Ted Cruz Rises to Second Place in New National Public Opinion Poll

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Donald Trump talks with Senator Ted Cruz during a commercial break at the Republican presidential debate in Las Vegas on December 15. Trump and Cruz are first and second, respectively, in the latest national poll. Mike Blake/REUTERS

There's yet another Republican debate scheduled before February's Iowa caucuses, and the long run-up to the GOP presidential primaries is far from over. But if polls are any indication, Texas Senator Ted Cruz may have a real shot at winning the party's nomination once the dust from these debates has settled and actual voting begins.

In a Quinnipiac poll released Tuesday morning, Cruz is just 4 percentage points behind Donald Trump for the lead, sitting at 24 percent support nationwide. Both candidates are comfortably ahead of third-place Marco Rubio, at 12 percent.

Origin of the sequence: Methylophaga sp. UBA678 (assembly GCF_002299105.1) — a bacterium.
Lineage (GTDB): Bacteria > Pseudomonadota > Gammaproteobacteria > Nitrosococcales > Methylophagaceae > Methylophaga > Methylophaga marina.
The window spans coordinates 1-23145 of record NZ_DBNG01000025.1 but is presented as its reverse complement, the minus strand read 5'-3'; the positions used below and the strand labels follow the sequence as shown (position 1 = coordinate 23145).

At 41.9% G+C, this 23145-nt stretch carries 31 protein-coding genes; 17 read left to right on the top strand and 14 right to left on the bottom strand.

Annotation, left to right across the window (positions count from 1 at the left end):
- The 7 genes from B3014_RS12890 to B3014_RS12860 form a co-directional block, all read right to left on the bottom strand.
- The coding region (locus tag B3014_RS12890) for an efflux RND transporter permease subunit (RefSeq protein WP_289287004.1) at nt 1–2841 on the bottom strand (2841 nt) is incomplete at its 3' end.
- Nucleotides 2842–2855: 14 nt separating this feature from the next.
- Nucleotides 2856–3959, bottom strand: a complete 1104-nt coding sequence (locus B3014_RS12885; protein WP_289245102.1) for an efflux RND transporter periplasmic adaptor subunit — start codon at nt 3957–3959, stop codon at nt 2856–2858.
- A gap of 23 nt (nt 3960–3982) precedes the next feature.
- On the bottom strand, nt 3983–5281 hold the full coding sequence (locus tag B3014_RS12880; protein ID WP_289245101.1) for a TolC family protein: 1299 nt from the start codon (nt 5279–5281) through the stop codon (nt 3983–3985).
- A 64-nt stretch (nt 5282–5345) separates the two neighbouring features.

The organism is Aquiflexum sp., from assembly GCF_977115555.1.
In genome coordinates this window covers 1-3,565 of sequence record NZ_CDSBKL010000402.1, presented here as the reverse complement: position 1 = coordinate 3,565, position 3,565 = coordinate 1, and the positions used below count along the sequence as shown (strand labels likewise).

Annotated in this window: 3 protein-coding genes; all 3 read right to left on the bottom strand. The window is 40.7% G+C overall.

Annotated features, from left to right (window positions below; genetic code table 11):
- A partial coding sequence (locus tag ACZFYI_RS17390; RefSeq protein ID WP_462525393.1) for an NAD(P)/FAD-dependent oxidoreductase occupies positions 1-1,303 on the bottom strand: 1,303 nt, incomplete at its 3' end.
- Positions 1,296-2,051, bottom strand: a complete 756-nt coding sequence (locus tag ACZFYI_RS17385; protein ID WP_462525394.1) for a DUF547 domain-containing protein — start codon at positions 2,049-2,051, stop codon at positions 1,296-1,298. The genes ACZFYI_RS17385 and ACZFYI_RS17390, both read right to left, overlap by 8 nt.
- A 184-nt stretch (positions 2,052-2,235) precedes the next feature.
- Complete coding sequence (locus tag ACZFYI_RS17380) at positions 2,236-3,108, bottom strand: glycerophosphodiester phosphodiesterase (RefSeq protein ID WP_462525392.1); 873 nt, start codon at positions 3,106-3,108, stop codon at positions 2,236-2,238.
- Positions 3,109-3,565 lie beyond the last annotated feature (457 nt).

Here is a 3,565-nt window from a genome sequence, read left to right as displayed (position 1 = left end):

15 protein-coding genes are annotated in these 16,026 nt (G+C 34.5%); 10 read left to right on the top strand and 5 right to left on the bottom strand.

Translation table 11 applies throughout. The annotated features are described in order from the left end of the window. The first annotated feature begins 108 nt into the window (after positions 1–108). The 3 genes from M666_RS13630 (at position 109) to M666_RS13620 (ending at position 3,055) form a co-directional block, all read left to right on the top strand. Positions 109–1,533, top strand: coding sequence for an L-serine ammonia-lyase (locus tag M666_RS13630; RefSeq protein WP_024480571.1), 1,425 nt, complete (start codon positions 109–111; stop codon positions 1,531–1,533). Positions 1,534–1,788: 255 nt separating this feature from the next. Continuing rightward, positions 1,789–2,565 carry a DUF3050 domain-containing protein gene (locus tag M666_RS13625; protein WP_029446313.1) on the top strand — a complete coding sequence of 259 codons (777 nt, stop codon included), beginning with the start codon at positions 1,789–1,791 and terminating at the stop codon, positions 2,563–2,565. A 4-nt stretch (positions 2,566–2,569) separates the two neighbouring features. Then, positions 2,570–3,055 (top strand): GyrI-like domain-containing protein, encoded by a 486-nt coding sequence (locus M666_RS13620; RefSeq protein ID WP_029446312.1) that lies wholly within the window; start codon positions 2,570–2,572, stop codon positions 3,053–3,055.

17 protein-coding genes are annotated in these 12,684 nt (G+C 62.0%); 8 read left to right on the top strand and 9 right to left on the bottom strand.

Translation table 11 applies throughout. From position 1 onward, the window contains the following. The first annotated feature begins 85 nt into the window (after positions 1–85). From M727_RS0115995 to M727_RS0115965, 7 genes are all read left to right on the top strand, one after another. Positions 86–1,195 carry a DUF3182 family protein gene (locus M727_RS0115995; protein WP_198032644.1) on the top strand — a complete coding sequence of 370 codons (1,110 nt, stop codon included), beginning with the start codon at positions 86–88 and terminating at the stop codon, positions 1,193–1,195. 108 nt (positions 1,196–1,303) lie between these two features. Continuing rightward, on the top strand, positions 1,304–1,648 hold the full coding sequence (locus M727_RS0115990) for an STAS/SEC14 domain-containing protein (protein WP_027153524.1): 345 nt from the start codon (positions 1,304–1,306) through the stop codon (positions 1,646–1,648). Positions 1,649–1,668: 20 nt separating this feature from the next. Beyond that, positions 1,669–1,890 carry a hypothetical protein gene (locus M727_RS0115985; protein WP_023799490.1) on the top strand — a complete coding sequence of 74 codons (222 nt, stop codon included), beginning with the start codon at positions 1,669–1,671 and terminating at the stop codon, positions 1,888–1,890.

It's about the closest anyone has gotten to unseating "the Donald" since retired pediatric neurosurgeon Ben Carson briefly rose to the top of the polls before collapsing under the weight of bad publicity stemming from his controversial statements—including a memorable, erroneous claim that the Egyptian pyramids were used to store grain. Carson, who has been in second place in several recent polls, fell to fourth in Tuesday's.

Democratic strategists are split over whether Cruz—who is unpopular among his fellow senators and viewed as a gadfly by the party's establishment—would be an ideal matchup for Hillary Clinton, the likely Democratic nominee. Cruz shares many of Trump's polarizing positions on issues like immigration and refugee resettlement, but he's more adept as an orator and may be able to pivot to the center in the general election.

About 50 percent of respondents in the new poll said they would be "embarrassed" by a Trump presidency. This statistic, soon to be widely discussed on cable news, captures Trump's polarizing effect: He consistently dominates public opinion surveys while simultaneously garnering high disapproval ratings.

Ted Cruz Rises to Second Place in New National Public Opinion Poll | U.S.